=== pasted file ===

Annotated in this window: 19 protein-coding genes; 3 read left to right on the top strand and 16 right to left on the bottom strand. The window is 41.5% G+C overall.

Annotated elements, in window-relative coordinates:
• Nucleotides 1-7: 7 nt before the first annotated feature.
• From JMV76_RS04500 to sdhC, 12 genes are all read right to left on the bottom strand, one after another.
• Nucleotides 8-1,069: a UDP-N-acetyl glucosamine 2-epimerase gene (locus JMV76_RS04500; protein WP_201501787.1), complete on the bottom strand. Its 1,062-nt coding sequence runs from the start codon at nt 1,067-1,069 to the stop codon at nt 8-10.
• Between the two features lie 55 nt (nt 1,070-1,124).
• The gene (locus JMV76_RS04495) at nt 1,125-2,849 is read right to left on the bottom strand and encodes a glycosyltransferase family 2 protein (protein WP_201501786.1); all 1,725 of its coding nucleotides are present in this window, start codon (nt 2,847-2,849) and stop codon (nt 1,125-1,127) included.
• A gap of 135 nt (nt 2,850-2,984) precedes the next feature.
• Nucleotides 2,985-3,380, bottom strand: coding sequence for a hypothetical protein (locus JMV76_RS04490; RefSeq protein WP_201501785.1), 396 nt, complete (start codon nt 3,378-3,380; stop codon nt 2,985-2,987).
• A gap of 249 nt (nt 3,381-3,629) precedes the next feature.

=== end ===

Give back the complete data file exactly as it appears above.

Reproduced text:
Annotated in this window: 19 protein-coding genes; 3 read left to right on the top strand and 16 right to left on the bottom strand. The window is 41.5% G+C overall.

Annotated elements, in window-relative coordinates:
• Nucleotides 1-7: 7 nt before the first annotated feature.
• From JMV76_RS04500 to sdhC, 12 genes are all read right to left on the bottom strand, one after another.
• Nucleotides 8-1,069: a UDP-N-acetyl glucosamine 2-epimerase gene (locus JMV76_RS04500; protein WP_201501787.1), complete on the bottom strand. Its 1,062-nt coding sequence runs from the start codon at nt 1,067-1,069 to the stop codon at nt 8-10.
• Between the two features lie 55 nt (nt 1,070-1,124).
• The gene (locus JMV76_RS04495) at nt 1,125-2,849 is read right to left on the bottom strand and encodes a glycosyltransferase family 2 protein (protein WP_201501786.1); all 1,725 of its coding nucleotides are present in this window, start codon (nt 2,847-2,849) and stop codon (nt 1,125-1,127) included.
• A gap of 135 nt (nt 2,850-2,984) precedes the next feature.
• Nucleotides 2,985-3,380, bottom strand: coding sequence for a hypothetical protein (locus JMV76_RS04490; RefSeq protein WP_201501785.1), 396 nt, complete (start codon nt 3,378-3,380; stop codon nt 2,985-2,987).
• A gap of 249 nt (nt 3,381-3,629) precedes the next feature.